Bug bounties: Bad dog! Have a treat!

Bug bounty programs are probably very cost-effective for software vendors, but they reward bad behavior

By Kenneth van Wyk, Computerworld |  Security

I'm confident that companies with bug bounty programs have weighed these costs carefully. Having held off on a public program for so long, Microsoft seems likely to have put a great deal of consideration and justification into its decision. Of course, I don't have access to the actual factors that influenced these decisions, but it stands to reason that the cost structure is beneficial for the sponsoring companies.

Against bug bounties

Part of what makes me dislike bug bounty programs is the fact that they reward bad behavior. I can't help but think that the bug finders are in essence holding a metaphorical gun to the heads of the software companies by saying, "pay up or I'm going to publish this vulnerability to the world". Perhaps that explains Microsoft's reluctance till now to embrace bug bounties. Let me explain why I think bug bounty programs are a doggie treat for bad pooches.

Long ago and far away, I spent quite a bit of time working with software development organizations, reporting vulnerabilities and helping test and announce their mitigations. Back then, there was a strong movement toward full disclosure of software vulnerabilities. It was believed that reporting vulnerabilities to one's local computer security incident response team (CSIRT) was an effective form of responsible disclosure. The CSIRT acted as a middleman, oftentimes protecting the privacy of the original reporter as it helped coordinate and communicate with the software developer.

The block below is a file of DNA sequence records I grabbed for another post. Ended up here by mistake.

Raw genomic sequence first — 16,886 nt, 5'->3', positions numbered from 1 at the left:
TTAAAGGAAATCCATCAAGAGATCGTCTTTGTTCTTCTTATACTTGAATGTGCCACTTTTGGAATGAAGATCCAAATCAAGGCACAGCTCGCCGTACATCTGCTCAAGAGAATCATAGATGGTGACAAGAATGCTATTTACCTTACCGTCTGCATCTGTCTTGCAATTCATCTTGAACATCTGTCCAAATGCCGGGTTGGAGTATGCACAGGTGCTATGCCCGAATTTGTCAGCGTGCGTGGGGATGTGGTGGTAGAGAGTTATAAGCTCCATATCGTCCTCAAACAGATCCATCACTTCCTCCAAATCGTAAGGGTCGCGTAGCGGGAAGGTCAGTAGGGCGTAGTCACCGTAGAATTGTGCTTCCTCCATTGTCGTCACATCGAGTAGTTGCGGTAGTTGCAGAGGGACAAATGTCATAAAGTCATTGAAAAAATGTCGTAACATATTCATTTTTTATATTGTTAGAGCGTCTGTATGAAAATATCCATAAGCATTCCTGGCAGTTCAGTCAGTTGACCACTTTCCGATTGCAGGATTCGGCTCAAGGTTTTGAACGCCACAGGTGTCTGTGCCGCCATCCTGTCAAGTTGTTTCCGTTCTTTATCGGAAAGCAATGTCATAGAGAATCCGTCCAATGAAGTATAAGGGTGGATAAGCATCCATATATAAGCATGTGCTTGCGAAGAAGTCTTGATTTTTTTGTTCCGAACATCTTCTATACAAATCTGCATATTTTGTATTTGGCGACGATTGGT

At some point, a few people started reporting vulnerabilities directly to the software development organization involved. But this still constituted responsible disclosure. In either scenario, disclosure of the vulnerability -- and, oftentimes, example exploit code -- was inevitable. Responsible disclosure drove both parties to agree on a timeline, with everyone recognizing that the vulnerability would eventually be published. Responsible disclosure rectified the bad blood that existed in the early days of vulnerability handling, when software vendors would threaten CSIRTs with lawsuits if they published vulnerability information. (I personally experienced this.)

But then that bad behavior I mentioned started to creep into the process. Some vulnerability reporters, frustrated by not getting a prompt response from the developer organization, would threaten to go public. The horrified software vendor would then agree to pay the reporter to keep the information private for a defined period of time.

Originally published on Computerworld |  Click here to read the original story.
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